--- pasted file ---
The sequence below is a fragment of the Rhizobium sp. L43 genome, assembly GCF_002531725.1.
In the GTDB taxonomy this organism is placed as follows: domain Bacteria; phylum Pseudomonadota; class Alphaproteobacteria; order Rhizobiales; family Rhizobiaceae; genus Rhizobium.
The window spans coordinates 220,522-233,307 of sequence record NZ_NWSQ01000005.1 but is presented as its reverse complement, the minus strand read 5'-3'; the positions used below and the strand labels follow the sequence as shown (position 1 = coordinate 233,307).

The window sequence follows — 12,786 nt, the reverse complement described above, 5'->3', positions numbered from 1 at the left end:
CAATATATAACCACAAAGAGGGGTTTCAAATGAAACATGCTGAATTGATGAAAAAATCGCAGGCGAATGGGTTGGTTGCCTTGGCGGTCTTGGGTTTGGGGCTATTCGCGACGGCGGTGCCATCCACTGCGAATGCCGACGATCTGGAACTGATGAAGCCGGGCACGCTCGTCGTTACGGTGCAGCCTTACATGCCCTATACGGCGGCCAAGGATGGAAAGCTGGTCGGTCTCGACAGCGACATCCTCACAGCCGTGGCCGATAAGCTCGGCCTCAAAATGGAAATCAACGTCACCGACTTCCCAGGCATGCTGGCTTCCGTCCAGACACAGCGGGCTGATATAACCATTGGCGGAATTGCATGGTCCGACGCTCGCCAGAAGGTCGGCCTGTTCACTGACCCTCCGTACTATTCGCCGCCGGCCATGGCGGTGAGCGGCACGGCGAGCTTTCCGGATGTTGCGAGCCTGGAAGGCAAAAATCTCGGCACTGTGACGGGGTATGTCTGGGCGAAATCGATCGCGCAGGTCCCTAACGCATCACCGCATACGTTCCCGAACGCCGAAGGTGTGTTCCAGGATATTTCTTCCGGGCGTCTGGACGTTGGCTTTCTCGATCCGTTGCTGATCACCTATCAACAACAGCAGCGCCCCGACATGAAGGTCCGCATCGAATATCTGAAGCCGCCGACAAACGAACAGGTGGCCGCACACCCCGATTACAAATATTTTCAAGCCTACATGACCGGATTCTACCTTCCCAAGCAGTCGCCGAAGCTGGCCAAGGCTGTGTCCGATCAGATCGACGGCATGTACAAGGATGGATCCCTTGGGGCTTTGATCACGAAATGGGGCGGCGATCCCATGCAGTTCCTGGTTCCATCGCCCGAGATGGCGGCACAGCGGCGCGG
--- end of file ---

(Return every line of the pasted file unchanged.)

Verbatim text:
The sequence below is a fragment of the Rhizobium sp. L43 genome, assembly GCF_002531725.1.
In the GTDB taxonomy this organism is placed as follows: domain Bacteria; phylum Pseudomonadota; class Alphaproteobacteria; order Rhizobiales; family Rhizobiaceae; genus Rhizobium.
The window spans coordinates 220,522-233,307 of sequence record NZ_NWSQ01000005.1 but is presented as its reverse complement, the minus strand read 5'-3'; the positions used below and the strand labels follow the sequence as shown (position 1 = coordinate 233,307).

The window sequence follows — 12,786 nt, the reverse complement described above, 5'->3', positions numbered from 1 at the left end:
CAATATATAACCACAAAGAGGGGTTTCAAATGAAACATGCTGAATTGATGAAAAAATCGCAGGCGAATGGGTTGGTTGCCTTGGCGGTCTTGGGTTTGGGGCTATTCGCGACGGCGGTGCCATCCACTGCGAATGCCGACGATCTGGAACTGATGAAGCCGGGCACGCTCGTCGTTACGGTGCAGCCTTACATGCCCTATACGGCGGCCAAGGATGGAAAGCTGGTCGGTCTCGACAGCGACATCCTCACAGCCGTGGCCGATAAGCTCGGCCTCAAAATGGAAATCAACGTCACCGACTTCCCAGGCATGCTGGCTTCCGTCCAGACACAGCGGGCTGATATAACCATTGGCGGAATTGCATGGTCCGACGCTCGCCAGAAGGTCGGCCTGTTCACTGACCCTCCGTACTATTCGCCGCCGGCCATGGCGGTGAGCGGCACGGCGAGCTTTCCGGATGTTGCGAGCCTGGAAGGCAAAAATCTCGGCACTGTGACGGGGTATGTCTGGGCGAAATCGATCGCGCAGGTCCCTAACGCATCACCGCATACGTTCCCGAACGCCGAAGGTGTGTTCCAGGATATTTCTTCCGGGCGTCTGGACGTTGGCTTTCTCGATCCGTTGCTGATCACCTATCAACAACAGCAGCGCCCCGACATGAAGGTCCGCATCGAATATCTGAAGCCGCCGACAAACGAACAGGTGGCCGCACACCCCGATTACAAATATTTTCAAGCCTACATGACCGGATTCTACCTTCCCAAGCAGTCGCCGAAGCTGGCCAAGGCTGTGTCCGATCAGATCGACGGCATGTACAAGGATGGATCCCTTGGGGCTTTGATCACGAAATGGGGCGGCGATCCCATGCAGTTCCTGGTTCCATCGCCCGAGATGGCGGCACAGCGGCGCGG